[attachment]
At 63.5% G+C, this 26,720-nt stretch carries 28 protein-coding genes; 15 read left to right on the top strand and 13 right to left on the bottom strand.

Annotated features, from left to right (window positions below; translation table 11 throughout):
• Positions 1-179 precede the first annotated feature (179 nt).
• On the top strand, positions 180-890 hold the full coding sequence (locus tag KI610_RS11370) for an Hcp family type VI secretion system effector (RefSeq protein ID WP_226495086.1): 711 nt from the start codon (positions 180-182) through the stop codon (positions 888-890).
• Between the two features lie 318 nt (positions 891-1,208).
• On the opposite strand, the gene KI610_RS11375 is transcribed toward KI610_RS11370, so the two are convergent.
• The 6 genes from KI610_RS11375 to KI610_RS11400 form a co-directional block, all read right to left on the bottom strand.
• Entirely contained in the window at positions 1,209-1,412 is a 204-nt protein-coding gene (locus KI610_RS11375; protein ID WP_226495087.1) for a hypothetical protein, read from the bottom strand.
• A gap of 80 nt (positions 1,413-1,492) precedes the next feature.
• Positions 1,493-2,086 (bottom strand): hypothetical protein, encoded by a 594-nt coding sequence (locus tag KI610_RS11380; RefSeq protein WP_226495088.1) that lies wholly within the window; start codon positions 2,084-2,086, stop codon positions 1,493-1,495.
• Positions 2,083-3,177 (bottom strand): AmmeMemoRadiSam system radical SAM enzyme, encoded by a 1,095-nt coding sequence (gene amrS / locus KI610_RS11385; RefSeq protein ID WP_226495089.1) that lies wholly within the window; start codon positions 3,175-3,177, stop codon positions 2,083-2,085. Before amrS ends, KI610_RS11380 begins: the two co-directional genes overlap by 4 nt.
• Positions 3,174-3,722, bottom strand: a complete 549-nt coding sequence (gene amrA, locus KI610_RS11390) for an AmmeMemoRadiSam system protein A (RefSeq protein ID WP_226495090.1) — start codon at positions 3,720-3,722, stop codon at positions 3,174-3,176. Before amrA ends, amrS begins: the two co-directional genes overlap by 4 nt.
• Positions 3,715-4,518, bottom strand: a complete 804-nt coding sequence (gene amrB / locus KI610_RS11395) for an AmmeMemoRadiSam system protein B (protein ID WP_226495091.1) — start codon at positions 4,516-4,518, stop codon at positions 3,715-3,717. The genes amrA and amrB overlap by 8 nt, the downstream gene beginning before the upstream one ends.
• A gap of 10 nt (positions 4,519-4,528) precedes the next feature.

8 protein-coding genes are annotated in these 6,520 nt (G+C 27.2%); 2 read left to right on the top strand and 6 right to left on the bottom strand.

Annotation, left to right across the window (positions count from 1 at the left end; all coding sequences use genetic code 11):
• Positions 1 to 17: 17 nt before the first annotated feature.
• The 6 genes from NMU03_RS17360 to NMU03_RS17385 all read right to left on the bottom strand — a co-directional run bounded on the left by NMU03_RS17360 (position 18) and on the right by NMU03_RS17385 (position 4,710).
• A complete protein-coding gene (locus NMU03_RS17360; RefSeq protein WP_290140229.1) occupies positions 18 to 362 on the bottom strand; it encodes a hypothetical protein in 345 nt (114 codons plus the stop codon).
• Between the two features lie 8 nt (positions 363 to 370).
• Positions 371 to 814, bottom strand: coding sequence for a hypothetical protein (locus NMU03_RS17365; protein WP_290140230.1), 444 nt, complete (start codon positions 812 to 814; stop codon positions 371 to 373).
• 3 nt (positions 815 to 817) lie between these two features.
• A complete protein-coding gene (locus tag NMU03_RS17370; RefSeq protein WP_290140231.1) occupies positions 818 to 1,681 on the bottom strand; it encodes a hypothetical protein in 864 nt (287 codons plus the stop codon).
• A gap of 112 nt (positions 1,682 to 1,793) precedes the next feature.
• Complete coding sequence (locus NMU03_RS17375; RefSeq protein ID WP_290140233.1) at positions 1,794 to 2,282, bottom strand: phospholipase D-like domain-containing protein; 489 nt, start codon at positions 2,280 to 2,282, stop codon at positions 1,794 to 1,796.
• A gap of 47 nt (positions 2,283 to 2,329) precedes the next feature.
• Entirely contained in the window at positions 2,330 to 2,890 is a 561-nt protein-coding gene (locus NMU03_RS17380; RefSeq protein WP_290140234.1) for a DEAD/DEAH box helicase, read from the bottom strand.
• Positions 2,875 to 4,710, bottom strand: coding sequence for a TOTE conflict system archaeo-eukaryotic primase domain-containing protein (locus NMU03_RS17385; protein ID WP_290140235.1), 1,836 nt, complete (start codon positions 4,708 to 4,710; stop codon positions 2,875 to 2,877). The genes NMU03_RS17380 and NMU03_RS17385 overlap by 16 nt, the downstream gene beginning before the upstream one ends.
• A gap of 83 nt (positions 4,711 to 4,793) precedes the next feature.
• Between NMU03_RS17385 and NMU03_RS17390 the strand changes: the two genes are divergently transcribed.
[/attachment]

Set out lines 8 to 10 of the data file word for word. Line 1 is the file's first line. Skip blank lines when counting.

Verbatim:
• Entirely contained in the window at positions 1,209-1,412 is a 204-nt protein-coding gene (locus KI610_RS11375; protein ID WP_226495087.1) for a hypothetical protein, read from the bottom strand.
• A gap of 80 nt (positions 1,413-1,492) precedes the next feature.
• Positions 1,493-2,086 (bottom strand): hypothetical protein, encoded by a 594-nt coding sequence (locus tag KI610_RS11380; RefSeq protein WP_226495088.1) that lies wholly within the window; start codon positions 2,084-2,086, stop codon positions 1,493-1,495.